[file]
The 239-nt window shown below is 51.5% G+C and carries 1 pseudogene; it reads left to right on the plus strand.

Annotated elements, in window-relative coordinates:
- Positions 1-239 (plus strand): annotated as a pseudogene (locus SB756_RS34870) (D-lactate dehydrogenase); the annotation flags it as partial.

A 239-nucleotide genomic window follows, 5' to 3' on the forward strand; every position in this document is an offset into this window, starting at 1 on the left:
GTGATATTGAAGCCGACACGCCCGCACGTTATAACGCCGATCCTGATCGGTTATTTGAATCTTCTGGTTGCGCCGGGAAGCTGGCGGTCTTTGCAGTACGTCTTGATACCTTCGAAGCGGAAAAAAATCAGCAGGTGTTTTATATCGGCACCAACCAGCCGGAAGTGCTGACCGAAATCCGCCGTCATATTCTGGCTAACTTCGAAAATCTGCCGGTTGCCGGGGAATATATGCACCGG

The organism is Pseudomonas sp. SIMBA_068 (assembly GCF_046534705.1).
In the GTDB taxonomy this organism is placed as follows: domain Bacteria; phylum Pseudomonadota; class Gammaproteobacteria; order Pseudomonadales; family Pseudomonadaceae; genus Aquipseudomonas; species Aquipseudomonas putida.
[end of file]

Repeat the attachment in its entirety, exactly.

The 239-nt window shown below is 51.5% G+C and carries 1 pseudogene; it reads left to right on the plus strand.

Annotated elements, in window-relative coordinates:
- Positions 1-239 (plus strand): annotated as a pseudogene (locus SB756_RS34870) (D-lactate dehydrogenase); the annotation flags it as partial.

A 239-nucleotide genomic window follows, 5' to 3' on the forward strand; every position in this document is an offset into this window, starting at 1 on the left:
GTGATATTGAAGCCGACACGCCCGCACGTTATAACGCCGATCCTGATCGGTTATTTGAATCTTCTGGTTGCGCCGGGAAGCTGGCGGTCTTTGCAGTACGTCTTGATACCTTCGAAGCGGAAAAAAATCAGCAGGTGTTTTATATCGGCACCAACCAGCCGGAAGTGCTGACCGAAATCCGCCGTCATATTCTGGCTAACTTCGAAAATCTGCCGGTTGCCGGGGAATATATGCACCGG

The organism is Pseudomonas sp. SIMBA_068 (assembly GCF_046534705.1).
In the GTDB taxonomy this organism is placed as follows: domain Bacteria; phylum Pseudomonadota; class Gammaproteobacteria; order Pseudomonadales; family Pseudomonadaceae; genus Aquipseudomonas; species Aquipseudomonas putida.